U.S. government reveals breadth of requests for Internet records

By Dustin Volz WASHINGTON (Reuters) – The Federal Bureau of Investigation has used a secretive authority to compel Internet and telecommunications firms to hand over customer data including an individual’s complete web browsing history and records of all online purchases, a court filing released Monday shows. The documents are believed to be the first time the government has provided details of its so-called national security letters, which are used by the FBI to conduct electronic surveillance without the need for court approval. The filing made public Monday was the result of an 11-year-old legal battle waged by Nicholas Merrill, founder of Calyx Internet Access, a hosted service provider, who refused to comply with a national security letter (NSL) he received in 2004

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FBI has lead in probe of 1.2 billion stolen Web credentials: documents

By Nate Raymond NEW YORK (Reuters) – A hacker who once advertised having access to user account information for websites like Facebook and Twitter has been linked through a Russian email address to the theft of a record 1.2 billion Internet credentials, the FBI said in court documents. The papers, made public last week by a federal court in Milwaukee, Wisconsin, provide a window into the Federal Bureau of Investigation's probe of what would amount to the largest collection of stolen user names and passwords. The court papers were filed in support of a search warrant the FBI sought in December 2014 and that was executed a month later related to email records.

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DraftKings hires Exiger to review financial controls, compliance

Daily fantasy sports company DraftKings said on Tuesday it hired regulatory risk and compliance firm Exiger to conduct a review of its financial, operational, compliance and risk controls, as the company and its top competitor, FanDuel, have come under fire from state and federal regulators.

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Sassy woman or machine? Tech giants divided over digital assistants

By Julia Love and Yasmeen Abutaleb SAN FRANCISCO (Reuters) – When users ask Siri, Apple’s digital assistant, what she likes to drink, she is quick with an answer. What's your favorite drink?” As the tech giants race to build ever better artificial intelligence platforms, they are obsessing over the nuances of their digital assistants' personalities.

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Matchmaking seen as potential game changer in online job search market

By Patricia Reaney NEW YORK (Reuters) – Just as social media changed how people find love and marriage, with research showing about 22 percent of U.S. couples now meet online, an Internet dating website is betting its matchmaking techniques will help people find the perfect job. In March 2016, eHarmony plans to launch Elevated Careers, an online employment service that will put the compatibility matching techniques it has used in pairing couples to the test in the career market.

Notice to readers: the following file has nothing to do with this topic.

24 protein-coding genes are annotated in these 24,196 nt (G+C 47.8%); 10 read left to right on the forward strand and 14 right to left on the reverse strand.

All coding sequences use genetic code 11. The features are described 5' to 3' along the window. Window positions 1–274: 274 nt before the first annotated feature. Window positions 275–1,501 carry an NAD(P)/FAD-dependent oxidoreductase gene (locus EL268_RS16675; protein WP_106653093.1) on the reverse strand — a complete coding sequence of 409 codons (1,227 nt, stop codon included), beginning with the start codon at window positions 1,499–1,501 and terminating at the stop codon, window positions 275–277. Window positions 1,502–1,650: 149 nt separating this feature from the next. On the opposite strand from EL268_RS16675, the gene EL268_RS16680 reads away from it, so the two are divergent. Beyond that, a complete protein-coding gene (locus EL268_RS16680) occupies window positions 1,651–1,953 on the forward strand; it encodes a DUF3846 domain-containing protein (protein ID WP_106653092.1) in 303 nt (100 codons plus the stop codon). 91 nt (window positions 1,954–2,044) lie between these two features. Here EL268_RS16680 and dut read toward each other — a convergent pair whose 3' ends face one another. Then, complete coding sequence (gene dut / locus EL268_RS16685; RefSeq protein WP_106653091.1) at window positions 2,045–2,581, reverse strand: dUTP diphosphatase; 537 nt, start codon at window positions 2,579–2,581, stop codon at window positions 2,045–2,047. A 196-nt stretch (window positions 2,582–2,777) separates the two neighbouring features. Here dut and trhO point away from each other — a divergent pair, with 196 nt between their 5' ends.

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Swedbank website down in hacker attack

Swedbank's Swedish website has stopped working after a hacker attack and cannot be reached by its customers, a spokesman said on Friday. The attack means that customers cannot conduct online transactions or contact the bank through the Internet although mobile applications and payments continue to function, Swedbank spokesman Claes Warren said. The website was also hit by a hacker attack in October.

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China consumers to spend more in November 11 ‘Singles Day’ shopping spree: Nielsen

Most online consumers in China will spend more during the Nov. 11 “Singles' Day” shopping promotion this year than they did last year, according to the results of a survey by consultancy Nielsen Holdings made available to Reuters on Wednesday. In a survey of more than 1,000 internet users in China this month, 56 percent said that they would spend more on Singles Day this year compared to 2014

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White House urges Congress to finalize cyber bill

ABOARD AIR FORCE ONE (Reuters) – The White House on Wednesday praised U.S. senators for passing key portions of cyber security legislation aimed at protecting the nation from computer hacks and urged them reach a final measure with counterparts in the House of Representatives

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New deputy of Germany’s IG Metall says good work won her fans

By Georgina Prodhan and Ilona Wissenbach FRANKFURT (Reuters) – Christiane Benner has to think long and hard about how she became the most powerful woman in German trade unionism. Benner, 47, was picked this week as deputy leader of IG Metall, Germany's biggest trade union, which represents 2.3 million engineering and metal workers at companies including Volkswagen and Siemens

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